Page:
Strange Breed finds strength in how they fit into this city—even if, at times, they don’t feel like they fit in at all.
“We’re always a little bit different on every bill. We’re either the heavy band of the night or the soft band of the night, or we’re the band that sounds too much like mainstream rock, and that’s okay,” says vocalist and rhythm guitarist Nicolle Dupas. “It’s cool to stick out like that.”
Dupas, drummer Megan Bell, lead guitarist Terra Chaplin, and bassist Ally Von Wallis, are the four queer women behind the band’s larger-than-life rock sound. Their lyrics are frank and feminist, with Dupas’ glam metal wail belting “consent is cool!” and exploring issues from American gun laws to predatory behaviour from men in positions of power.
“We touch on as much as we can in a three minute song or less, and we try to make it applicable to anyone who identifies with any gender or any sexual identity because, regardless of if you’re gay or straight or anywhere in between, you’ve experienced something that we’ve talked about in most circumstances,” she says.
It’s heavy subject matter made accessible through the group’s playful songwriting and boisterous personality, both in the studio and in front of a crowd.
Even the most catatonic show-goer might find it hard to sit still during one of Strange Breed’s sets. If you’re not moving, the band will do it for you—sometimes by dancing with an enormous plush shark during their fittingly-titled track “Sharks”, sometimes with a leap into the crowd from Dupas.
The bandmates often speak their minds on stage, explaining the context for their songs or commenting on current events. Unobstructed opinions are consistently at the forefront of the band’s image, and while the members do share lived experiences, they readily acknowledge how their differences factor into their musicianship as well.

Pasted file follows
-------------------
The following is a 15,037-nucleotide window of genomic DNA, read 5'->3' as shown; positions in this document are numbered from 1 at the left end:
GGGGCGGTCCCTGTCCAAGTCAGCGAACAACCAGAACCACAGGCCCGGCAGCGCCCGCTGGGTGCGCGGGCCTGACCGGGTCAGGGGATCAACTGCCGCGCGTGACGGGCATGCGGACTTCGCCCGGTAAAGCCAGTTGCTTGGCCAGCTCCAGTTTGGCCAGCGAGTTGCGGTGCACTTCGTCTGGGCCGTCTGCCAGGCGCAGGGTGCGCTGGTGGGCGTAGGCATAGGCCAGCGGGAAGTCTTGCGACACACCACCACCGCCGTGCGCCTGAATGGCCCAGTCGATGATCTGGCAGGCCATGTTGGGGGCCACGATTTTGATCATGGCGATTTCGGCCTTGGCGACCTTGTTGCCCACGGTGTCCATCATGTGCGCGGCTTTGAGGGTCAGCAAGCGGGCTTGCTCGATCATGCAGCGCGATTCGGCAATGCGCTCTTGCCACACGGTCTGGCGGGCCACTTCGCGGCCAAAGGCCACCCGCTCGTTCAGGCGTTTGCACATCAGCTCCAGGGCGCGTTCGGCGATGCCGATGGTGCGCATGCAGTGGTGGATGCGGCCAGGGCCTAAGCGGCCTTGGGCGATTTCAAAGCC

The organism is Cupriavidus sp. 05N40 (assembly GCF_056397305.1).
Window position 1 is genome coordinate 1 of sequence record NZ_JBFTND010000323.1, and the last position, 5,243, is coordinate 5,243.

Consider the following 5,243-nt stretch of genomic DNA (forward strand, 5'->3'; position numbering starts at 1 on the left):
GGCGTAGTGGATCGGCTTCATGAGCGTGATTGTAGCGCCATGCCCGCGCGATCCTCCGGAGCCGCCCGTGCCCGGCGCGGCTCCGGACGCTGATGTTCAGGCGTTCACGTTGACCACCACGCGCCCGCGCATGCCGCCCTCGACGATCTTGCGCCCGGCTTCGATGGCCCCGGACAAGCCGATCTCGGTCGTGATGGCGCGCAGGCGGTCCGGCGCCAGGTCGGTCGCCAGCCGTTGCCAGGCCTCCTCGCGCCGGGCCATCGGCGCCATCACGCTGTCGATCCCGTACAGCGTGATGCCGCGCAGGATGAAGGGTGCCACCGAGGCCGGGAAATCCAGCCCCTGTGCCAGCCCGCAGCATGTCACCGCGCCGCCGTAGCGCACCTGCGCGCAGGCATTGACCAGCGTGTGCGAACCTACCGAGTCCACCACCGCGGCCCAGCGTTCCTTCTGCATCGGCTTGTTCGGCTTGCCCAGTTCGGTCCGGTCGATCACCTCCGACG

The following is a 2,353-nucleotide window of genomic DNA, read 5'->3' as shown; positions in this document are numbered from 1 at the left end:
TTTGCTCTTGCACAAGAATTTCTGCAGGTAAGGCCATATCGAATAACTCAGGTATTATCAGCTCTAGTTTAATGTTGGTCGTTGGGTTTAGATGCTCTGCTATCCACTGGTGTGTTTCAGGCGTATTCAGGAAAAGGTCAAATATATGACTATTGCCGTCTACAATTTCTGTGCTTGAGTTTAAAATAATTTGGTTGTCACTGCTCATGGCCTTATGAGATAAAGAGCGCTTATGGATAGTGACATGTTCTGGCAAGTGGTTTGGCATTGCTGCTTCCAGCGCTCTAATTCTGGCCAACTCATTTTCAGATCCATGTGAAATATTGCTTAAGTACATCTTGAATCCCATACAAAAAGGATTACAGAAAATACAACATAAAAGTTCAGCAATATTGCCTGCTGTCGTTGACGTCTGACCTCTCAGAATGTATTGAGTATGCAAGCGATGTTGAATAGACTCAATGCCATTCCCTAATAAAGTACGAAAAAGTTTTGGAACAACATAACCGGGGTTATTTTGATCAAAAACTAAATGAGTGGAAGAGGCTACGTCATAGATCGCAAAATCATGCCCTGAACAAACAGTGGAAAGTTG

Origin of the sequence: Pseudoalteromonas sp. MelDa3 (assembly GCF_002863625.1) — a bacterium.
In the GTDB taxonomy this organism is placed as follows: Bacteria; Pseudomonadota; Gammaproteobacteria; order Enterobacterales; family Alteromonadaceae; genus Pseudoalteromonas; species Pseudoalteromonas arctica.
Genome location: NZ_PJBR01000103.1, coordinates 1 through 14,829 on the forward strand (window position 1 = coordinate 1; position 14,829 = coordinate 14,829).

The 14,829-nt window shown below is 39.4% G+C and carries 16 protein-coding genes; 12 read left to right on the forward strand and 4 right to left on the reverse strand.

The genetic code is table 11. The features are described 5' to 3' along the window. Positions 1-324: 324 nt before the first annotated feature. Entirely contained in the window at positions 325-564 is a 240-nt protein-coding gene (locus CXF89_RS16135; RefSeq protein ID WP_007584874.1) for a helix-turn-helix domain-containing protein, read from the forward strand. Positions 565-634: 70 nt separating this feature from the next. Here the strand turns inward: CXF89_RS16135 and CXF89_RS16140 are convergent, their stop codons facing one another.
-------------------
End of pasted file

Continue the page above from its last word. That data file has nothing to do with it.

“We’re all women and we’re all queer but we’re all somewhere different on the spectrum when it comes to gender identity and sexual orientation,” says Dupas. “We’re all pretty different and we all experience life differently, so I think it came together pretty well that our music can be experienced from different perspectives.”
Dupas explains that she and Von Wallis, as more femme-presenting people, often find themselves being flirted with or talked down to after a gig while Bell and Chaplin are more likely to get simple congratulations.
“The same people who are giving hugs to Nicolle and Ally are giving us handshakes, you know?” says Bell, adding that the celebration of differences in the queer community is part of what inspired them to start the band.
”We really took strongly to owning our identities in a way where we could include more people,” she says. “The message is that who you are is enough. Come join us!”
Every member of Strange Breed came from a radically different place before they started playing music together. Dupas had been itching to start an all-women group for a while, and had tried her hand at it a few times before finding Chaplin through Craigslist. She and Bell—long-term partners and proud parents to a pug affectionately nicknamed Meatball—were living together when she started looking for drummers and slowly realized Bell was the right one for the band. The trio had already been jamming for a while when they found Von Wallis, a barista who had never picked up a bass before Dupas asked her if she wanted to learn.
Now Strange Breed has put out a couple of EPs and a handful of singles, with more material on the way. They’re gearing up to release a new record in September and are teasing it with a single coming out next month. On July 6, they will be playing with North by North (Chicago), Cawama, and Colour Tongues at Static Jupiter on East 6th Street.